Naked City

Chasing Tom DeLay's Tail

Former Austin City Council Member  Brigid Shea ponies up a check for Richard Morrison, challenger to Tom DeLay.
Former Austin City Council Member Brigid Shea ponies up a check for Richard Morrison, challenger to Tom DeLay. (Photo By John Anderson)

"I was raised in deep East Texas, and one of the things I did a lot was hunt for pineywood rooters. And in case y'all don't know what this is, they're big, black, ugly pigs with long teeth. And if you ever get one mad at ya, he won't leave you alone. So Tom DeLay's got a pineywood rooter right on his –" says Richard Morrison, pointing at his butt, "right now!"

Add another Quixote to the crusade. But unlike the other Democrats indirectly fighting back at Tom DeLay by running in the tailored-for-Republicans districts he designed, congressional candidate Morrison is, in the words of Dem activist and former state Rep. Glen Maxey, "putting a stake through the heart of the beast" – taking on DeLay himself in CD 22.

Naked City

Morrison was in town to raise funds in the city that was possibly hit the hardest by DeLay's schemes – Lloyd Doggett's old CD 10 was gerrymandered into three far-flung districts, at least two of which will likely go Republican. At a May 4 Scholz Garten meet-up of Democracy for Texas – a spin-off of the Howard Dean campaign – Morrison vowed to boot DeLay out of Congress and bring his CD 22 seat to the Democrats. Morrison says those who said he had no chance against "the most powerful man in Washington" – including, initially, his friend Glen Maxey – are wrong.

If fundraising is any indicator, Morrison shouldn't be brushed off too lightly: "For the people that said we could raise no money and money would be hard to raise, we've already raised more than $300,000, and we've raised more money than all of DeLay's [previous] opponents combined!" he told the cheering crowd. Of course, Morrison only has about half of that still in the bank. DeLay, by contrast, has already spent more than three times what Morrison has raised and still has about $1.3 million in cash on hand.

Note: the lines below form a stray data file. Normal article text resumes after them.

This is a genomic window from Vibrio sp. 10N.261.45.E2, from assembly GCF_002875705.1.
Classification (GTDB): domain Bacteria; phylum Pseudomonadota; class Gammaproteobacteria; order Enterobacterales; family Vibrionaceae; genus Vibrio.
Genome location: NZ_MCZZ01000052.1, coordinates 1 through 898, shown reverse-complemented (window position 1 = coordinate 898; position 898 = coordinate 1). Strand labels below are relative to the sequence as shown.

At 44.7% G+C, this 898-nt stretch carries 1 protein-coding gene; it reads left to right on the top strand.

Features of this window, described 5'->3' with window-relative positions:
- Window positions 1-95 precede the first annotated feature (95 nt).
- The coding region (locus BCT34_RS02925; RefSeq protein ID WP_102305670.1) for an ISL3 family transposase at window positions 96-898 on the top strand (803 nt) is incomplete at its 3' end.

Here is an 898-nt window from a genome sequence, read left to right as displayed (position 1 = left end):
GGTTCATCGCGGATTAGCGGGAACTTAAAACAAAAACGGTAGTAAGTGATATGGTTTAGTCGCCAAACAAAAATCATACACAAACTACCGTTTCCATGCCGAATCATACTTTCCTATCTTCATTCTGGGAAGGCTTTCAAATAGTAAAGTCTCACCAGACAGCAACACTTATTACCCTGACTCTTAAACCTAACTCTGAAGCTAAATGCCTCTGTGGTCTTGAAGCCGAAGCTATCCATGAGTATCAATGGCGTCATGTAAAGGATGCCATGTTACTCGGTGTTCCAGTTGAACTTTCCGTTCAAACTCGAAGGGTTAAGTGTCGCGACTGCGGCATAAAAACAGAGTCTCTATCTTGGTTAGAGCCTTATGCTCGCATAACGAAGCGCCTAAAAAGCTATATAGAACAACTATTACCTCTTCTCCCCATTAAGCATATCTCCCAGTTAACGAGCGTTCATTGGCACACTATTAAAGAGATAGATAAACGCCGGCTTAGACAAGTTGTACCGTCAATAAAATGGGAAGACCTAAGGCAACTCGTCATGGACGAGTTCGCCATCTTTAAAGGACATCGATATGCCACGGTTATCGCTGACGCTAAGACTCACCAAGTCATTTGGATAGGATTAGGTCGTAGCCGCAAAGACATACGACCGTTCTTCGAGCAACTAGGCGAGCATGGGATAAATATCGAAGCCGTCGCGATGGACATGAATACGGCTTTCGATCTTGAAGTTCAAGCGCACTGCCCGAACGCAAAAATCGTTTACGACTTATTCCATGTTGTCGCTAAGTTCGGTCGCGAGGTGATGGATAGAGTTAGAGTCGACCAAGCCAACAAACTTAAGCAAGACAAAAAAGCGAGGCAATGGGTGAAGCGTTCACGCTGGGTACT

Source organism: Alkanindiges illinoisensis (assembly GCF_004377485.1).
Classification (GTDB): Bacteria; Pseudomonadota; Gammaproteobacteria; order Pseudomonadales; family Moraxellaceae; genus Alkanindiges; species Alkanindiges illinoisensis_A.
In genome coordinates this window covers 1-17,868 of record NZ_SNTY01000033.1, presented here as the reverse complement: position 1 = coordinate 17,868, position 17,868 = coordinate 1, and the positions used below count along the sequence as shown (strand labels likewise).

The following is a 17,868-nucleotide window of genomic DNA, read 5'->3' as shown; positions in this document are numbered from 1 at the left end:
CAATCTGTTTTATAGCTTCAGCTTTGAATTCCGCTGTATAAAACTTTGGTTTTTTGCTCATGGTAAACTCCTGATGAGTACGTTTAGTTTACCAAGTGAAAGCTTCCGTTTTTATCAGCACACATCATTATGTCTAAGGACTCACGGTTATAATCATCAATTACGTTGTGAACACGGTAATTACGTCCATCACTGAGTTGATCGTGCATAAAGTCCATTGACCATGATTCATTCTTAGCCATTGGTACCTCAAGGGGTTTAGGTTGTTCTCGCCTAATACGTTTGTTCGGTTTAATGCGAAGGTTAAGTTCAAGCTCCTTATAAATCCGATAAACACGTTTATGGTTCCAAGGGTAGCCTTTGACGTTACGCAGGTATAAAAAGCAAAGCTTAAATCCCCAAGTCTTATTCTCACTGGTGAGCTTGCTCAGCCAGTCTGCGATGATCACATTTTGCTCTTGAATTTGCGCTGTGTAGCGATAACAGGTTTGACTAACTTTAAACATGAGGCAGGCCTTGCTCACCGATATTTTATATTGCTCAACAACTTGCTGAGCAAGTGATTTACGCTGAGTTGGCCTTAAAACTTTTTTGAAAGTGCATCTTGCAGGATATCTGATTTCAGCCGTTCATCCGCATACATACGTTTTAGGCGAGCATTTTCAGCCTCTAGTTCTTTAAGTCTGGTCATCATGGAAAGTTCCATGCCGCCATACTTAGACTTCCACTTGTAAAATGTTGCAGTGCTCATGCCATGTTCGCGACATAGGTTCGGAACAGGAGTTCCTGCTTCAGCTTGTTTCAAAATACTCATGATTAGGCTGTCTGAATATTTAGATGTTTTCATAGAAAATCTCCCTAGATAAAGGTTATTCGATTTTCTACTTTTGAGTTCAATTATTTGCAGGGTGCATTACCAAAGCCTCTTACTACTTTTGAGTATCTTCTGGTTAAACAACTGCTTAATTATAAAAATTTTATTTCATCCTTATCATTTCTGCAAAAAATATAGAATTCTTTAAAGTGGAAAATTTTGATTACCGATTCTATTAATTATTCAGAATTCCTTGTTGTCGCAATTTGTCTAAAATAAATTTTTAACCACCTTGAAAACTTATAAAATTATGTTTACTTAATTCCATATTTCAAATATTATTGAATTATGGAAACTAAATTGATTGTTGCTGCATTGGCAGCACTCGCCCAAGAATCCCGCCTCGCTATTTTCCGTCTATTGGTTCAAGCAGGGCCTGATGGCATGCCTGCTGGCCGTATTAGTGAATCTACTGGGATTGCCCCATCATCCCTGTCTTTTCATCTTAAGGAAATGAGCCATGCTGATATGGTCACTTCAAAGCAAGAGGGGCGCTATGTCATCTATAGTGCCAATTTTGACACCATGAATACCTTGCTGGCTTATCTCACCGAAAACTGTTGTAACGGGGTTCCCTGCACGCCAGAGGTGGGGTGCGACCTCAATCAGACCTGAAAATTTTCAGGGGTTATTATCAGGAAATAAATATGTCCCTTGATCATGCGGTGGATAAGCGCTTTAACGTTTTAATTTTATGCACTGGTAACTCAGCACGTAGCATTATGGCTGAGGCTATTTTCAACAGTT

And the money must be translated into actual votes. Morrison cited a Democratic National Committee poll showing him about 10% behind, although he tried to spin that positively, saying that the 49%-39% numbers were not good for an incumbent. More troubling for Morrison: In the only poll that counts, an election, DeLay received 15,490 in an uncontested Republican primary back in March. On the Democratic side, Morrison and opponent Erik Saenz could only muster up 10,223 votes between the two of them, only 7,303 of which went to Morrison. Clearly, he'll need a staggering level of support from independent voters – hard to come by these days in our politically polarized nation.

Still, don't try to tell that to Morrison or the people signing checks at Scholz. He's still convinced that hard work can take him over the top: "My attitude is, if Glen walked up to me right now and said, 'Morrison, I guarantee you a victory if we could cut off your right arm,' I'd say, 'Glen, go in there and get the machete and bring it out here cut it off.' That's what it's going to take from each one of you, that kind of dedication."

For more information on the Morrison campaign, go to www.richardmorrisonfordistrict22.com.

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KEYWORDS FOR THIS STORY

Election 2004, Richard Morrison, Tom DeLay, Glen Maxey, Howard Dean, Congressional District 22, redistricting, gerrymander

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